Know your Major League Soccer -- Five things you should know about Week 14:
1. Diving D.C. United striker Charlie Davies. D.C. United striker Charlie Davies, who certainly has a knack for making news, good and bad, could get the benefit of the doubt earlier this year when he seemed to go down easily on a controversial penalty kick against Los Angeles. There was some contact on that one, at least, but the red flags of "simulation" were being gathered.
Davies has hardly been an angel since then, sometimes going to ground and attempting to flimflam the men in the middle. Word began getting around that he's a diver, a reputation no one wants.
Well, case closed now. And how.
The D.C. United striker really should be hanging his head in shame after the stunt he pulled Saturday in Utah. Never mind about an early PK decision that fell RSL's way, nor other fouls for the home side that needed harsher punishment. Referee Terry Vaughn may have botched some of those, too -- but that's not the point. That's just weak officiating, and we've beaten the dog out of that piñata.
We're talking about blatant playacting, the kind of deceitful simulation that gives the game a bad name.
When Davies flung himself theatrically late (in a game his team trailed by a goal), he never really even tried to get by RSL defender Chris Wingert. Davies wanted to put one over on Vaughn, which is cheating, plain and simple.
"He just kicked it away and jumped over," Wingert told the Salt Lake Tribune. "It's almost laughable."
Real Salt Lake coach Jason Kreis took the high road. Rather than hammer Vaughn or take his place in the complaint line about MLS refereeing, Kreis mentioned how 1-0 leads aren't good enough at home, and how his team broke down on the critical play, allowing a United counter attack to reach the penalty area.
"We can talk all we want about the penalty, but I'd rather talk about how it gets there," Kreis said. "Because you don't want to open yourself up to a counter attack when you have a 1-0 lead when you have a dead ball that's yours."
Fair enough. Let's just hope referees talk about it. Because Davies sure is making fools of them at the moment. As they say: he should "just play the game."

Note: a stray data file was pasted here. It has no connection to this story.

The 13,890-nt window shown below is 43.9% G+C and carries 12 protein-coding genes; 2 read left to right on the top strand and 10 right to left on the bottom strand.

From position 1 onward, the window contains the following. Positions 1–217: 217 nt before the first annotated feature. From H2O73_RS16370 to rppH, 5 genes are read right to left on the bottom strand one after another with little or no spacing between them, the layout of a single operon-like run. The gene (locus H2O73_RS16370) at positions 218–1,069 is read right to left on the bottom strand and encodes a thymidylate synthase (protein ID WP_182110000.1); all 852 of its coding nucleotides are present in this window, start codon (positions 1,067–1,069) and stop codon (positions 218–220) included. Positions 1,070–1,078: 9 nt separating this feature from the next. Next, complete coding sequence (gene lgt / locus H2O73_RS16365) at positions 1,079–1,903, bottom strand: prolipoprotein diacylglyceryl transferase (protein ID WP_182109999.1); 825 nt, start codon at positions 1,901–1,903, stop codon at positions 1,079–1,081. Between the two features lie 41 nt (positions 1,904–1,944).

2. David Beckham and injury reports. Fact: MLS has a policy on injury reports.
Fact: League officials expect coaches to be truthful.
Well-known, dirty little secret: Too many coaches play fast and loose with the injury reports.
Generally speaking, it's not that big a deal. On one hand, most fans won't get in a twist if, say, Columbus midfielder Eddie Gaven doesn't take the field as expected.
On the other hand, why even have injury reports if truthfulness is just a suggestion, and if no one is accountable for shenanigans? Along those lines, some questions need to be asked about David Beckham and his surprise absence from the Galaxy-Colorado Rapids match Saturday.
Beckham had back spasms earlier in the week, according to the team. That sounded a little fishy when he took off for London for a couple of days of preening and politicking, once again demonstrating very little regard for his team, selfishly choosing what's best for David Beckham over what's best for the club and the league that pays him so handsomely. Some "ambassador" -- but that's another issue.
The 18,277 who showed up at DSG Park (well above Colorado's average) certainly expected to see Beckham. So what a disappointment it must have been to discover that an opponent already missing its other big draw, Landon Donovan, never put Beckham on the injury report, never mentioning that the league's biggest attraction might not show up. Some fans even received e-mails on Saturday inviting them to come see Beckham and the Galaxy.
Never mind that Beckham missed training Thursday and Friday after returning from England; Galaxy officials kept his name off the injury report.